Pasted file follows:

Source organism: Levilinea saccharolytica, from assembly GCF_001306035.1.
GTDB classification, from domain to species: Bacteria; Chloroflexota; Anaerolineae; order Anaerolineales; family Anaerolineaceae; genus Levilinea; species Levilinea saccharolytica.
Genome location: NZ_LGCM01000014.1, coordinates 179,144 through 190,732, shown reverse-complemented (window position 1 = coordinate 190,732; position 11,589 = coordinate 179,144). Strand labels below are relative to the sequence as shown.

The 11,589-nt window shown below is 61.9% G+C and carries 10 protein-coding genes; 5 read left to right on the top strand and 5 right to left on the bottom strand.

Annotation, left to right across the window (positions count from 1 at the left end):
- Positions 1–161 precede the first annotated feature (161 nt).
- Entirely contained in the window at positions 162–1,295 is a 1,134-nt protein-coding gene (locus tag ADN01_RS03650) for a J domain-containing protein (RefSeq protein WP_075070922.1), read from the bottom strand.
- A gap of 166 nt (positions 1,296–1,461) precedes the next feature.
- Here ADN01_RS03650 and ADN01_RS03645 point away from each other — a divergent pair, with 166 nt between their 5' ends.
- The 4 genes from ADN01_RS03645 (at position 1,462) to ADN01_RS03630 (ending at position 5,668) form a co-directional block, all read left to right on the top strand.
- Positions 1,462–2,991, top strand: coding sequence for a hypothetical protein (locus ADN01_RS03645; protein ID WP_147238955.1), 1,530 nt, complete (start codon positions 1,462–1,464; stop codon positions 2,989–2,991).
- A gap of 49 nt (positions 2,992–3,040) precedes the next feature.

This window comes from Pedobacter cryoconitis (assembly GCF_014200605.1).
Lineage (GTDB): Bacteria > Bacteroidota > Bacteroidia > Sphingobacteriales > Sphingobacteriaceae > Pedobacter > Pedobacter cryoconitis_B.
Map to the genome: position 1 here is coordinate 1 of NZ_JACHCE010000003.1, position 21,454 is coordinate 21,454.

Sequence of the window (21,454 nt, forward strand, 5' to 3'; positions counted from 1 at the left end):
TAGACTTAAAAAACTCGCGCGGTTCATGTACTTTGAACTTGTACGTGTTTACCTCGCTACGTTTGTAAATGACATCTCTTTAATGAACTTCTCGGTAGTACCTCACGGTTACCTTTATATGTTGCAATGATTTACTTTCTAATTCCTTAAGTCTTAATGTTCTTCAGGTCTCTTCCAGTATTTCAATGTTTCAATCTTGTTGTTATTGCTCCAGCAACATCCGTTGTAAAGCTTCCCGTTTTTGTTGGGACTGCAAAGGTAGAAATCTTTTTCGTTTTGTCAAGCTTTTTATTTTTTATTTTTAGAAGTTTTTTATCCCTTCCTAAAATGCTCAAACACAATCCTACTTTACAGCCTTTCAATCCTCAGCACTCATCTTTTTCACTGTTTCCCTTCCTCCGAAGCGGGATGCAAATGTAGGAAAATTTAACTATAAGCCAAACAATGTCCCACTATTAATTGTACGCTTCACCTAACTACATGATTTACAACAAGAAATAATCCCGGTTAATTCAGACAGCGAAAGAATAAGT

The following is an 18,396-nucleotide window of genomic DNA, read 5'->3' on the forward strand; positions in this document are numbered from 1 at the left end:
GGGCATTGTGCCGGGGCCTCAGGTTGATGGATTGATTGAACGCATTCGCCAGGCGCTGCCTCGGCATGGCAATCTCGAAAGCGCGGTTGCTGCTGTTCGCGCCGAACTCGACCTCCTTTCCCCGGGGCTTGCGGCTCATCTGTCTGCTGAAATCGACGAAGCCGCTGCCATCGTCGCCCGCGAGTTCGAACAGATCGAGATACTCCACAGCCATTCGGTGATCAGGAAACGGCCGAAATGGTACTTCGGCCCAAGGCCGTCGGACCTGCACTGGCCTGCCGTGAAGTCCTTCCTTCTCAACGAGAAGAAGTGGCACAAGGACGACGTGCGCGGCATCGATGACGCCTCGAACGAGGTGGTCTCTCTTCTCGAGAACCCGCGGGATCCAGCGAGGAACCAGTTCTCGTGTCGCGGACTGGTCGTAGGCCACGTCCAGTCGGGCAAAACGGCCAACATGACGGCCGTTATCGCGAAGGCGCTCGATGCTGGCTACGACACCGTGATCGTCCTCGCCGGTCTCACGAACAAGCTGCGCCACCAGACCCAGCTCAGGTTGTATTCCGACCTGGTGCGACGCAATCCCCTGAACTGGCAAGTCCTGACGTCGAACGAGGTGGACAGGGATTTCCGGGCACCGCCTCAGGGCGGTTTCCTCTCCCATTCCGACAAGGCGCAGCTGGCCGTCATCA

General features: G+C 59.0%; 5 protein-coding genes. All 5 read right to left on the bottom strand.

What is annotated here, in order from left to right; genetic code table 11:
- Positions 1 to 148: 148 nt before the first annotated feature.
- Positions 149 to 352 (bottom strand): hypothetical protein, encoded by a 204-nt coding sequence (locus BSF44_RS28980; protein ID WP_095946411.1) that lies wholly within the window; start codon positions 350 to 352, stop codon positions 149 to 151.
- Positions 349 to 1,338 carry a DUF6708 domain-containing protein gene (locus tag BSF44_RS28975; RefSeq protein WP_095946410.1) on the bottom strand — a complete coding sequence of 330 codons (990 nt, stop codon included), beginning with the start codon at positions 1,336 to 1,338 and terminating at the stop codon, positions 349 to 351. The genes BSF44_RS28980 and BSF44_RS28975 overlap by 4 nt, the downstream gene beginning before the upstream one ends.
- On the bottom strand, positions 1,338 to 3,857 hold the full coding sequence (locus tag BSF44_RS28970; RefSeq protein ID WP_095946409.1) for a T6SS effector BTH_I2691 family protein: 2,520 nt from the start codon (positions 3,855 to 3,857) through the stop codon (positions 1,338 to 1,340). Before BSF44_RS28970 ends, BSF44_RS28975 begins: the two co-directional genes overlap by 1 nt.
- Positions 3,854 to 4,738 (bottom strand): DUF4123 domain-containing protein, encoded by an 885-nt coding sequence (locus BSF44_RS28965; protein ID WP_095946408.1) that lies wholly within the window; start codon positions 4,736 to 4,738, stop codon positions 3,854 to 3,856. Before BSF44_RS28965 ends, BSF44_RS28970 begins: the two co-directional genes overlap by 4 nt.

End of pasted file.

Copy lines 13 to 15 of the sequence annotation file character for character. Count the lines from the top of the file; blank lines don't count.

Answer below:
This window comes from Pedobacter cryoconitis (assembly GCF_014200605.1).
Lineage (GTDB): Bacteria > Bacteroidota > Bacteroidia > Sphingobacteriales > Sphingobacteriaceae > Pedobacter > Pedobacter cryoconitis_B.
Map to the genome: position 1 here is coordinate 1 of NZ_JACHCE010000003.1, position 21,454 is coordinate 21,454.